The ratio of any two drive accessories can be determined by dividing the diameter of the smaller pulley into the larger one. For example, if a 6-inch water-pump pulley is used in conjunction with a 7-inch crank pulley, the pulley ratio is 1.16:1.
So for every 1,000 rpm the crank pulley spins, the water pump would rotate 1,116 times. Since the water pump spins at a faster rate than the crank, it's said to be overdriven. Flop things around, and the water pump would spin slower than the crank and be under driven. Underdrive pulley sets are often used to reduce the parasitic drag on the crankshaft to increase horsepower; however, altering the speed of the accessories can have adverse affects on the performance of the related systems, especially if they are already overburdened. (courtesy of Motortrend magazine)
So should I over drive my pulley or underdrive my pulley with a hi flow FlowKooler waterpump?
Our product is designed to increase flow rate so we are not sure why people would want to underdrive the pump to slow coolant unless they stills subscribe to the fallacy of slow coolant for cooling.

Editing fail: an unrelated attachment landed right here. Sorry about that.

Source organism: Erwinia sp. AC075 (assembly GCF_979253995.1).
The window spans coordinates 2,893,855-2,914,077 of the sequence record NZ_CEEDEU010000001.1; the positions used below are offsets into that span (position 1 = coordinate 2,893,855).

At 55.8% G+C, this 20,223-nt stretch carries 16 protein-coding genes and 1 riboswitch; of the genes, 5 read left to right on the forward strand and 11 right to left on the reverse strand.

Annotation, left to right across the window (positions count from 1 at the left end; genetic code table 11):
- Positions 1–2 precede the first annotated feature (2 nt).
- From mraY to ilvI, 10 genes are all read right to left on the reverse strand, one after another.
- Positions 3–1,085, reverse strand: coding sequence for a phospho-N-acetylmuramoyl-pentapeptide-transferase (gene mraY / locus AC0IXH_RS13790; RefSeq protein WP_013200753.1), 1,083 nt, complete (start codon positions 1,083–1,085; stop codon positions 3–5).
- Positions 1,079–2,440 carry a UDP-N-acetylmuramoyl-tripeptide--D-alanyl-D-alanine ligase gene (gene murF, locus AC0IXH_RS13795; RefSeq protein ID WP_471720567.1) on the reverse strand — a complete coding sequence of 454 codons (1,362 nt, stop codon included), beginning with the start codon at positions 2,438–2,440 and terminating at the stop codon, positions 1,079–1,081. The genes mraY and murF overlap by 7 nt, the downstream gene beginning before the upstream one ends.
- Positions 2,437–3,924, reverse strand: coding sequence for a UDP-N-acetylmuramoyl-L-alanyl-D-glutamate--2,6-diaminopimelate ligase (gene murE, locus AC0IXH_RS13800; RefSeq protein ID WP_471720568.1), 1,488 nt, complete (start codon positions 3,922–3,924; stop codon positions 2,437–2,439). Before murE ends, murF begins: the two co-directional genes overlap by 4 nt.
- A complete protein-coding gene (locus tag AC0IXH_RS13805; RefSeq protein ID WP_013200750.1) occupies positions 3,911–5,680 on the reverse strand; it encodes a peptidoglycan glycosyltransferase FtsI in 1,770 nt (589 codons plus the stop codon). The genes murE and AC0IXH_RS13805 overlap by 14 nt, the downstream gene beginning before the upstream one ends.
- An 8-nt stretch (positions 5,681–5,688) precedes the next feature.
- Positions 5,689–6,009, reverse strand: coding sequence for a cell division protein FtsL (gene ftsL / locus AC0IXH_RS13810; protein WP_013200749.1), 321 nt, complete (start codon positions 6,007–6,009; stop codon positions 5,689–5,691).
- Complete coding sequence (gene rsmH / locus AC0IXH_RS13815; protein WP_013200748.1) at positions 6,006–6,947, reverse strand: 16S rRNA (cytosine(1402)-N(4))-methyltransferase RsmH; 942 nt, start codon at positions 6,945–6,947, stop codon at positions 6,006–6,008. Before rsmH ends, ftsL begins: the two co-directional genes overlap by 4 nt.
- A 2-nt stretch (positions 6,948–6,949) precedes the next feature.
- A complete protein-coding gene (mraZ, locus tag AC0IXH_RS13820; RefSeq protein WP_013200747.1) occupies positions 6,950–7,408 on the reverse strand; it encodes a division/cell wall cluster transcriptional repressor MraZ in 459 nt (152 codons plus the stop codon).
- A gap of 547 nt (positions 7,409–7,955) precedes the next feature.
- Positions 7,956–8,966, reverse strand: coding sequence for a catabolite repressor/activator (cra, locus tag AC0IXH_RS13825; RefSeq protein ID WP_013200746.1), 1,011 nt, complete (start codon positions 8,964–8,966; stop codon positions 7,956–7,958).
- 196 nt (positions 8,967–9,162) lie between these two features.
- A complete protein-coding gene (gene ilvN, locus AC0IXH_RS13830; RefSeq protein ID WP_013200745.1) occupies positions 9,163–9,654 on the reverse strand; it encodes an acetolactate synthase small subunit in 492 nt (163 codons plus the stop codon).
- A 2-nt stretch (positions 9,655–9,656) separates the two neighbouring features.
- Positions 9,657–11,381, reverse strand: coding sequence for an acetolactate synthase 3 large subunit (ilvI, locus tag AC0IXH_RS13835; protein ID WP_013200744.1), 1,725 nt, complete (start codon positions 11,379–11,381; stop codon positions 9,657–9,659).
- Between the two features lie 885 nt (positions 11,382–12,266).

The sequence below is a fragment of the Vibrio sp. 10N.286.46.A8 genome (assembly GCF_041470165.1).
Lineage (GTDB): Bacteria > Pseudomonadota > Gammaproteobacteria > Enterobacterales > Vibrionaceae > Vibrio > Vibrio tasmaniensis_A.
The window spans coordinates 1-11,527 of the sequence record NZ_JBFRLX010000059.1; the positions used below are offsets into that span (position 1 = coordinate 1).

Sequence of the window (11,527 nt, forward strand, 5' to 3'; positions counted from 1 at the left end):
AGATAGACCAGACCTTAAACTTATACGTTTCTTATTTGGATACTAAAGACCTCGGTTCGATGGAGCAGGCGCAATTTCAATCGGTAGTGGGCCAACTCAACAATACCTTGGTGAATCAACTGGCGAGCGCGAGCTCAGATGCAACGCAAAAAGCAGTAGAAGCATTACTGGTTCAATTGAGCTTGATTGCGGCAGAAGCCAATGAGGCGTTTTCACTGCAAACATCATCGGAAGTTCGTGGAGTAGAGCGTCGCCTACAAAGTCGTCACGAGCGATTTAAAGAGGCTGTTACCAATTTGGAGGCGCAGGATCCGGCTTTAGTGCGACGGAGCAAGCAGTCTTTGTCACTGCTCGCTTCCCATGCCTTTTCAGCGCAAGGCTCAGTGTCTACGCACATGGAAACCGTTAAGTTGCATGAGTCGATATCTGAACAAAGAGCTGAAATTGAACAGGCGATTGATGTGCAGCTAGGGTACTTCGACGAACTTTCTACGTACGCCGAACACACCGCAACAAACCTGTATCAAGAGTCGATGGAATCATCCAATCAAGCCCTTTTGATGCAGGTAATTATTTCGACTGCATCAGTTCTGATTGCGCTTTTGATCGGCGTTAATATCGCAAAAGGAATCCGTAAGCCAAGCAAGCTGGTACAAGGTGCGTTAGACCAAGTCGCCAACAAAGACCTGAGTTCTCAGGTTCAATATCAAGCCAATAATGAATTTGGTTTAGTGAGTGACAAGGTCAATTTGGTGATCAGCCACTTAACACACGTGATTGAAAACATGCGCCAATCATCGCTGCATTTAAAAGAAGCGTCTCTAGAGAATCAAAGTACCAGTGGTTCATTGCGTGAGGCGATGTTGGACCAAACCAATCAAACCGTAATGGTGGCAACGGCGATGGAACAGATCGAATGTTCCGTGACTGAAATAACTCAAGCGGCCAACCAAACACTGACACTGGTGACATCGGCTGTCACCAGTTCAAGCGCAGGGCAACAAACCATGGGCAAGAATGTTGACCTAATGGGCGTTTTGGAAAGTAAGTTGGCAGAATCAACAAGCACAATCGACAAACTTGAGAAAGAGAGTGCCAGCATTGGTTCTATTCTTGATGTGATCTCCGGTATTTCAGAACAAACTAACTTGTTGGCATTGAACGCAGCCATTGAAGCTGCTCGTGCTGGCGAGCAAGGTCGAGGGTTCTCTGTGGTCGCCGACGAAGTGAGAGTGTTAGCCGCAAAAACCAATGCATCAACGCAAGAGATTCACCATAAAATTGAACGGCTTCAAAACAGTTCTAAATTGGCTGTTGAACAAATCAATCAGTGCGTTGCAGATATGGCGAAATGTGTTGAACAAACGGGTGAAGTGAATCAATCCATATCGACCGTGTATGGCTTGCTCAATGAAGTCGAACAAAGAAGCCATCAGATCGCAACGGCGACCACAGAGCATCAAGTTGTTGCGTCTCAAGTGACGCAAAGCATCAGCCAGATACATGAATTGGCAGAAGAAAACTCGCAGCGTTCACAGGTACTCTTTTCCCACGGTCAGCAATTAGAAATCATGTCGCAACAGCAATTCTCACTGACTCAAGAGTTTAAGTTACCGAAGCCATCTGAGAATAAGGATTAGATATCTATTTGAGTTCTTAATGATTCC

If you believe in science and want higher flow you might be tempted to spin the pump faster you will still reduce the cycle time of the fluid through your system and you will build system pressure thereby reducing hot spots and vapor barriers from forming. No problem in those things however when you take it to the extreme your risk cavitation, hose collapse and will likely shorten the life of your bearing and/or seal.
We design the Flowkooler pump impeller to reduce the onset of cavitation but cavitation cannot be eliminated at the highest rpms. Due to manufacturing advances, hoses collapse far less frequently then when we started the company but we still caution people to be mindful of this problem that is typically observed at higher rpms. Bearings and seals are mechanical part that have a life; like people; work them harder, they live shorter.
We do not make a recommendation beyond the stock set-up found in your car manual and we cannot predict the myriad of results you may see when you mix and match pulleys or speed up or slow down the rpms of said pulleys. It is just too many variables and we are not equipped to field such inquiries when you go into "tinker-land." As such, we do not make a recommendation and we do not diagnose problems you experience.